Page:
Meiotic errors in spermatogenesis: the role of recombination and synapsis in male-infertility and the production of aneuploid sperm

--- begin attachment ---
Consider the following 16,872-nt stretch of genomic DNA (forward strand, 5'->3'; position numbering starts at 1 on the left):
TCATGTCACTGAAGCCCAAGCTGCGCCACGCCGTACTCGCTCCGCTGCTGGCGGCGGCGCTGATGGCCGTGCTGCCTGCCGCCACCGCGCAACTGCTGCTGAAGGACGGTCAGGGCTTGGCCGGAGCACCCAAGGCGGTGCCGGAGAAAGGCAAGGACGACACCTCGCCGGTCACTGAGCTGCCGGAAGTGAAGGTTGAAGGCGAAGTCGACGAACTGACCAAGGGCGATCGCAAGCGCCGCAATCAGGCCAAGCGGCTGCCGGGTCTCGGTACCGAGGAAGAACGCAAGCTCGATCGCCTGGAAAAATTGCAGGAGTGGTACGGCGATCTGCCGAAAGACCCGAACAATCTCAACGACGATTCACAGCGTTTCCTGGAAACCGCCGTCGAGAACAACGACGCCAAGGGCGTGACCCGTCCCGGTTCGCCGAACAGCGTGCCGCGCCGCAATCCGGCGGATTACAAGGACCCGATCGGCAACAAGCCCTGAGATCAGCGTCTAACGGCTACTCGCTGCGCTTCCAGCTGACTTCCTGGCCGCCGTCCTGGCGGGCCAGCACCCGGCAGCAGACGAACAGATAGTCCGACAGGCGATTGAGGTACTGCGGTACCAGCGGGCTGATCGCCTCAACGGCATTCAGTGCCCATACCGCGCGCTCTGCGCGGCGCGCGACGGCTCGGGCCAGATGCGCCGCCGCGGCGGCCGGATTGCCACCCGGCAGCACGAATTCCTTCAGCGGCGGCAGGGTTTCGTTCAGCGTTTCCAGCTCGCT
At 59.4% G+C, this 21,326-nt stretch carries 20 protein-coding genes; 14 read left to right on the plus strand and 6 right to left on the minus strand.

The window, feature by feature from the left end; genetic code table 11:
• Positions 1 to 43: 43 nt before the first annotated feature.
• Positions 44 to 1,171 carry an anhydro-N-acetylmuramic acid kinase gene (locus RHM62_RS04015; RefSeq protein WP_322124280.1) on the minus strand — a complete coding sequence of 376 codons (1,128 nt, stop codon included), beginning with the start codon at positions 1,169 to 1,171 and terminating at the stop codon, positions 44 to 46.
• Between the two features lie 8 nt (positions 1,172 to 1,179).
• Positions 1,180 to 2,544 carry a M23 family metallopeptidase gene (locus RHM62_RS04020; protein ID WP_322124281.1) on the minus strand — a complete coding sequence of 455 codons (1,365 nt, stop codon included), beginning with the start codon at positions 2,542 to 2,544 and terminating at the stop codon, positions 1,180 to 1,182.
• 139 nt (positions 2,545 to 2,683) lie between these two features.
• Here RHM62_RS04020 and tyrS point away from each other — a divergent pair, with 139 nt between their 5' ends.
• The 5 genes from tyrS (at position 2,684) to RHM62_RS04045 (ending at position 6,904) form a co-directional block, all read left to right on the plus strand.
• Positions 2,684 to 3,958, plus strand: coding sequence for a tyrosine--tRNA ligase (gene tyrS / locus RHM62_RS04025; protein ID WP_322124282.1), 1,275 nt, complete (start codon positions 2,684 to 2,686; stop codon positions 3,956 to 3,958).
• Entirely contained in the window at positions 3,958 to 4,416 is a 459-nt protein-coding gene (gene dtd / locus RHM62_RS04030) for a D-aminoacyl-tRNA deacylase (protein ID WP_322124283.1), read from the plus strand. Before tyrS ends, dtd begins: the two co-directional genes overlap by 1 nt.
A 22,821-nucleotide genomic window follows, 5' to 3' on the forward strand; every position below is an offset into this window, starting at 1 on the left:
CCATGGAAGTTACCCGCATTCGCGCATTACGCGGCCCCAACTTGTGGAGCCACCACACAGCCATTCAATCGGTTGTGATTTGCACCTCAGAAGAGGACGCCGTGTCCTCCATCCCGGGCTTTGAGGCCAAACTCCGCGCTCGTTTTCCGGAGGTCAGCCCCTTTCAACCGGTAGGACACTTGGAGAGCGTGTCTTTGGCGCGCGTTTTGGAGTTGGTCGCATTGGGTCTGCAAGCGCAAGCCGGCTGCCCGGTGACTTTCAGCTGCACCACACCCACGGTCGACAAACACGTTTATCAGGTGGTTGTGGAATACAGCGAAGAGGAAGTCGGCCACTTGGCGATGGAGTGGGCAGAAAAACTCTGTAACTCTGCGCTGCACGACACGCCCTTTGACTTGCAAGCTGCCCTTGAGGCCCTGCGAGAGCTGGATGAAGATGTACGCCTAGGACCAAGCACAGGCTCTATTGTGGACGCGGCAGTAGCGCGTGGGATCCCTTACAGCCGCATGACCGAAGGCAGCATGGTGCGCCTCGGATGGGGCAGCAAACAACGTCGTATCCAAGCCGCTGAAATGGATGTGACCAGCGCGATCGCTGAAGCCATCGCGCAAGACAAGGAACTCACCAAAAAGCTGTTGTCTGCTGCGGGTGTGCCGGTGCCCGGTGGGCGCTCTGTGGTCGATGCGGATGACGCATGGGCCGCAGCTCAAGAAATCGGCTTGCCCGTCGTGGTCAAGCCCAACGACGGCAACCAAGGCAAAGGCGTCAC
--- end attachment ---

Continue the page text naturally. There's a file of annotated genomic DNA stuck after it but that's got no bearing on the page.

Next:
About two per cent of men are infertile due to defects in sperm production. In most cases, the underlying cause is unknown. During sperm production, two similar chromosomes – microscopic bodies that carry heredity DNA – pair up and exchange genetic material in a process called meiotic recombination. Recent studies have shown that recombination rates are significantly reduced in infertile men. Infertile men are also more likely to produce sperm with extra or missing chromosomes (called aneuploid sperm). This aneuploid abnormality is the most frequent cause of miscarriage, and among live births, the most common cause of congenital malformations. Kyle Ferguson is using leading edge technology to determine if and how aberrant recombination causes infertility. He is also investigating the recombination patterns that lead to production of aneuploid sperm. This information will help identify genetic mutations that contribute to male infertility, and may lead to new therapies for the condition.